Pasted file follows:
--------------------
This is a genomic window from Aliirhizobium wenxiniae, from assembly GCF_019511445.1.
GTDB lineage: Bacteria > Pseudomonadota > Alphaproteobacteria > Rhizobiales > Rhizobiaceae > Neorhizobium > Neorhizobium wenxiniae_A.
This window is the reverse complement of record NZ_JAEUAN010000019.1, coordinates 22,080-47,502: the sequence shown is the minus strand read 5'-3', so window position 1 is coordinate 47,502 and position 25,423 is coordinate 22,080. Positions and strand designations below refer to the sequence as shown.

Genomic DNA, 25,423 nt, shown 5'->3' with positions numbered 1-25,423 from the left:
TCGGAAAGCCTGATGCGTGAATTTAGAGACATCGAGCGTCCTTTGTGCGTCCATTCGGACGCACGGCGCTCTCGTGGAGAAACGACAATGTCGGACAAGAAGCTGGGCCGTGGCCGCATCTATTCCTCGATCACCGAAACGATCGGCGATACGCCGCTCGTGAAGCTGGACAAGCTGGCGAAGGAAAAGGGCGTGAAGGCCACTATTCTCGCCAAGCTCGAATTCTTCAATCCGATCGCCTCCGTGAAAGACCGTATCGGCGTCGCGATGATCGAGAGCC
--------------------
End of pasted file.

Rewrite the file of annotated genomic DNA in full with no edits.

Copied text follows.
This is a genomic window from Aliirhizobium wenxiniae, from assembly GCF_019511445.1.
GTDB lineage: Bacteria > Pseudomonadota > Alphaproteobacteria > Rhizobiales > Rhizobiaceae > Neorhizobium > Neorhizobium wenxiniae_A.
This window is the reverse complement of record NZ_JAEUAN010000019.1, coordinates 22,080-47,502: the sequence shown is the minus strand read 5'-3', so window position 1 is coordinate 47,502 and position 25,423 is coordinate 22,080. Positions and strand designations below refer to the sequence as shown.

Genomic DNA, 25,423 nt, shown 5'->3' with positions numbered 1-25,423 from the left:
TCGGAAAGCCTGATGCGTGAATTTAGAGACATCGAGCGTCCTTTGTGCGTCCATTCGGACGCACGGCGCTCTCGTGGAGAAACGACAATGTCGGACAAGAAGCTGGGCCGTGGCCGCATCTATTCCTCGATCACCGAAACGATCGGCGATACGCCGCTCGTGAAGCTGGACAAGCTGGCGAAGGAAAAGGGCGTGAAGGCCACTATTCTCGCCAAGCTCGAATTCTTCAATCCGATCGCCTCCGTGAAAGACCGTATCGGCGTCGCGATGATCGAGAGCC